Morongo Helps Holiday Wishes Comes True for 3,000 Inland Children
Tribe provides $100,000 for annual shopping spree benefitting disadvantaged and abused children
Laughter and excitement filled the morning air as 3,000 disadvantaged children from across the Inland region eagerly searched for their favorite toys during the annual Christmas Cheer All Year shopping spree Monday sponsored by the Morongo Band of Mission Indians.
For the fourth year in a row, Morongo served as title sponsor for the popular holiday event by providing $100,000 in cash and services to the non-profit Christmas Cheer All Year organization to conduct the shopping spree at the Toys R Us at the Ontario Mills.
“The Morongo Band of Indians is delighted to be spreading holiday joy again this year by treating 3,000 local children in need to a holiday shopping spree,” said Morongo Tribal Chairman Robert Martin. “Words can't express how wonderful it is to see the smiles on these young faces as they select the toys of their dreams.”
Children from across the Inland region, the San Gorgonio Pass and the Coachella Valley were selected by local charities and non-profit groups to take part in the event.
Throughout the morning, smiling children emerged from the Toys R Us clutching everything from Avengers action figures to Barbie dolls, Pokémon toys, Lego sets and stuffed animals, footballs, and video games.
Six-year-old Gilbert Merendon of Cabazon knew exactly what he wanted when he walked in the door – a remote-control truck. “That was on my list,” Gilbert said as he grinned and he held the truck while his twin sister, Monique, pressed buttons on the toy cash register she was buying.
Their mother, Keri, said the shopping spree brought some peace of mind to her and her husband.
“It helps out a lot. We have 10 children and we were trying to figure out how we were going to get a present for every one of them,” Keri Merendon said. “They’re still pretty young and they don’t understand the meaning of Christmas yet. It’s still about toys at that age.”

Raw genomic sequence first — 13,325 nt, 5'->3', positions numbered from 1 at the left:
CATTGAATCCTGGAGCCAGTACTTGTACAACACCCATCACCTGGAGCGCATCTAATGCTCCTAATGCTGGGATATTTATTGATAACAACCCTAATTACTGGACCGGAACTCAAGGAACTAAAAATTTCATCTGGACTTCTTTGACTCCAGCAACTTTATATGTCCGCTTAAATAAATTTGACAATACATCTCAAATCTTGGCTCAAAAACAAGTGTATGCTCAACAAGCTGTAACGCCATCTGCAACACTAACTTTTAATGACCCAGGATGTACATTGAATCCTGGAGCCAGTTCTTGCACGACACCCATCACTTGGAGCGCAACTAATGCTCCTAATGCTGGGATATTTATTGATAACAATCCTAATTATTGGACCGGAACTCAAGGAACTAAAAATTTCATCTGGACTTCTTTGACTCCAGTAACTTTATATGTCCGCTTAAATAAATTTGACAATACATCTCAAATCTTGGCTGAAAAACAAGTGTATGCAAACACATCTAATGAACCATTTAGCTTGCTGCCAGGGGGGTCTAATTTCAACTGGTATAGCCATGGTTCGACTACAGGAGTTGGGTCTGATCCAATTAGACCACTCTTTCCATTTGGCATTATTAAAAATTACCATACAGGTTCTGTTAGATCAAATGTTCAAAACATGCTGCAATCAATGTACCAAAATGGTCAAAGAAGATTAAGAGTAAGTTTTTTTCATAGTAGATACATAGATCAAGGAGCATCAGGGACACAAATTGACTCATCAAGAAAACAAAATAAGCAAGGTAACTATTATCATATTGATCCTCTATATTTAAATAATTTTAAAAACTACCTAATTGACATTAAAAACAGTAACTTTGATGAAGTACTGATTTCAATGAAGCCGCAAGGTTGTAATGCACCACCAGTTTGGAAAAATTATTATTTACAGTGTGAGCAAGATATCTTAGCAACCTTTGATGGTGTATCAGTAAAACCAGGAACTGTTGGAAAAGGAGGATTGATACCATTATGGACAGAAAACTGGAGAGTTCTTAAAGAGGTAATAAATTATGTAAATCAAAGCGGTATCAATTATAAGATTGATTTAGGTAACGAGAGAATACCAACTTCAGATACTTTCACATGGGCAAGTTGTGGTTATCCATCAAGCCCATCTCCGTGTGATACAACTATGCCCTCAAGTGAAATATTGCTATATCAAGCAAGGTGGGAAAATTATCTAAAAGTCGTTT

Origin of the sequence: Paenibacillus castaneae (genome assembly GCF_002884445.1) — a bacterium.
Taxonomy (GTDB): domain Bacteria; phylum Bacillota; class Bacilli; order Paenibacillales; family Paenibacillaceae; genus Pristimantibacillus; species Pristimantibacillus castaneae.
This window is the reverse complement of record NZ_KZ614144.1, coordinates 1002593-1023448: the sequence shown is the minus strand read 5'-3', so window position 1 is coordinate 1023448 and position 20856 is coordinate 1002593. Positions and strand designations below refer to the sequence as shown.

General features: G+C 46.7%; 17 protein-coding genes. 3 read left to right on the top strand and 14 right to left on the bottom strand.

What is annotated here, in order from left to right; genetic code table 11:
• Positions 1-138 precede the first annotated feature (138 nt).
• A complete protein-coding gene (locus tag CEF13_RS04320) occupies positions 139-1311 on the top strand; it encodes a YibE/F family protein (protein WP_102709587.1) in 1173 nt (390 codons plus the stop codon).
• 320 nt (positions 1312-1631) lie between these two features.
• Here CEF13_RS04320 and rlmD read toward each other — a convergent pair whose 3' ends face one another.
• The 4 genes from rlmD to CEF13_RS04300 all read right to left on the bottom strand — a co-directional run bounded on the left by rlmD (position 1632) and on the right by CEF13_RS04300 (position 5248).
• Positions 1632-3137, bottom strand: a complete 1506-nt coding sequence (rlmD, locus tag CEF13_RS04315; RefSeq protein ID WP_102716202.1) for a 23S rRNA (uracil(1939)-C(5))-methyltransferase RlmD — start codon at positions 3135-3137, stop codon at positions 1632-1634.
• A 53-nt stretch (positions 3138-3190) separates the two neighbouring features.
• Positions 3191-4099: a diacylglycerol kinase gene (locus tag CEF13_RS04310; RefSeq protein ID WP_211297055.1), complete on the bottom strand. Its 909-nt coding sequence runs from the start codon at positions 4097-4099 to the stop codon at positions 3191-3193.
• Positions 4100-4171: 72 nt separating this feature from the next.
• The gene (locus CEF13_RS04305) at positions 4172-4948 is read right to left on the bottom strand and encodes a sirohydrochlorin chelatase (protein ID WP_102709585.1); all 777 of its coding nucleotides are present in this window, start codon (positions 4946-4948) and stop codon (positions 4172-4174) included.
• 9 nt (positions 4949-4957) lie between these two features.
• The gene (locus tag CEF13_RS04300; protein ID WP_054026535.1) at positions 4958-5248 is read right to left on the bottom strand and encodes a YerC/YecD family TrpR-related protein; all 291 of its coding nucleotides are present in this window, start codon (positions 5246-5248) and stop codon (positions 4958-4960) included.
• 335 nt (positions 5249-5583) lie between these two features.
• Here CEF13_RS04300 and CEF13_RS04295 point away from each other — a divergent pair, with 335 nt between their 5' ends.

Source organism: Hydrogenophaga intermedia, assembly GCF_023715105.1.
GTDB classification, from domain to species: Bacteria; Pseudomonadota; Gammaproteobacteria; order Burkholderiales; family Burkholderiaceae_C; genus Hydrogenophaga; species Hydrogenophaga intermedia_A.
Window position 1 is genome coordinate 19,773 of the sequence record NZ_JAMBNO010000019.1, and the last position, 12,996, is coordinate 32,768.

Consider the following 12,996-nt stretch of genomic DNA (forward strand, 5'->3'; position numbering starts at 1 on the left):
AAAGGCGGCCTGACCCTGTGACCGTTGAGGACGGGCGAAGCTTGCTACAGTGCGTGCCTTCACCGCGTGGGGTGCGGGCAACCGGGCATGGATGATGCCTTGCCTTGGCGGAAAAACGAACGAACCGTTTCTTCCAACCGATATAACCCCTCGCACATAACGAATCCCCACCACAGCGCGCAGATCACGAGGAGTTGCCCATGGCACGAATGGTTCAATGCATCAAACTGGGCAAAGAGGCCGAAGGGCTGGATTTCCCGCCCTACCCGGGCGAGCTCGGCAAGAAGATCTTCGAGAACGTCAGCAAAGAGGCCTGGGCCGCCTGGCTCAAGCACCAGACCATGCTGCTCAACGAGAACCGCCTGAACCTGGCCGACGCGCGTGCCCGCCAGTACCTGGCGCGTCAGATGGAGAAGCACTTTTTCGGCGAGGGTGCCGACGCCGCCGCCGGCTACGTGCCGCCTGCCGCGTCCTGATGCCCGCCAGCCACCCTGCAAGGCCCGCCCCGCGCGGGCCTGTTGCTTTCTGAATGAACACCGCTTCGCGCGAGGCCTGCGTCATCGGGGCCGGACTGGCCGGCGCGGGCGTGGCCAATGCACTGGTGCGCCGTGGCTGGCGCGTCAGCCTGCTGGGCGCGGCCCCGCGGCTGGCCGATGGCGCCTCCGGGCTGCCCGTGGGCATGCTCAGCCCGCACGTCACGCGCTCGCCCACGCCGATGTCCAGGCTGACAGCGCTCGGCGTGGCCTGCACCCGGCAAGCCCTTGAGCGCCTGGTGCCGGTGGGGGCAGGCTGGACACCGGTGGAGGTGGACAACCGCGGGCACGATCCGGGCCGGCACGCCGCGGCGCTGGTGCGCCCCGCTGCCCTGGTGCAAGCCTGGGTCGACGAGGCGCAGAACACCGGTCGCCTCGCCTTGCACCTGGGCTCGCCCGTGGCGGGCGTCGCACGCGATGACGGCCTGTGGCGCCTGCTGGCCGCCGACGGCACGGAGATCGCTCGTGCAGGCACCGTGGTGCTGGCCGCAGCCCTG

Instead of shopping for a gift for herself, Jada Bryant of Banning, was thinking of her three younger siblings, ages 2 through 11. “This morning I decided I wanted to buy them something for Christmas instead of something for myself,” the 17-year-old said.
“Just for our kids to be able to come to the event here and be a part of the fun here today, I feel blessed for that,” said her father, Deven Ray. “That Morongo extended this opportunity to us, it was a blessing.”
The shopping spree is organized annually by Rick Lozano, founder of Christmas Cheer All Year and a longtime Fox 11 News journalist.
“Year after year, Morongo opens their hearts to help bring happiness to local children whose families are struggling through tough times,” Lozano said. “Morongo continues to help make a difference in the lives of disadvantaged children.”
For the third year in a row, nearly 300 children in protective care with the Riverside County Department of Public Social Services (DPSS) took part in the shopping spree program. Without Morongo’s help, these children would have gone without a present, county officials said.
“The Morongo Band of Mission Indians’ commitment to helping disadvantaged and abused children is an inspiring example of community spirit during this season of sharing,” said Riverside County Supervisor Marion Ashley.
Morongo transported 500 children from the San Gorgonio Pass and Coachella Valley to the shopping spree, including many from the James A. Venable Community Center in Cabazon.
“Our community continues to wrestle with extremely high poverty and unemployment rates that have many of the families we serve struggling just to keep a roof over their heads and to provide their children with necessities,” said Josie Coates, manager of the Venable Community Center. “Every year, our kids get really excited about the shopping spree, and Morongo's support of this annual event is just another example of the tribe's willingness to help local families in our community.”
The Morongo Band of Mission Indians has a long tradition of giving. The tribe contributes more than $1 million annually to support communities and non-profit organizations across the Inland Empire and Southern California.
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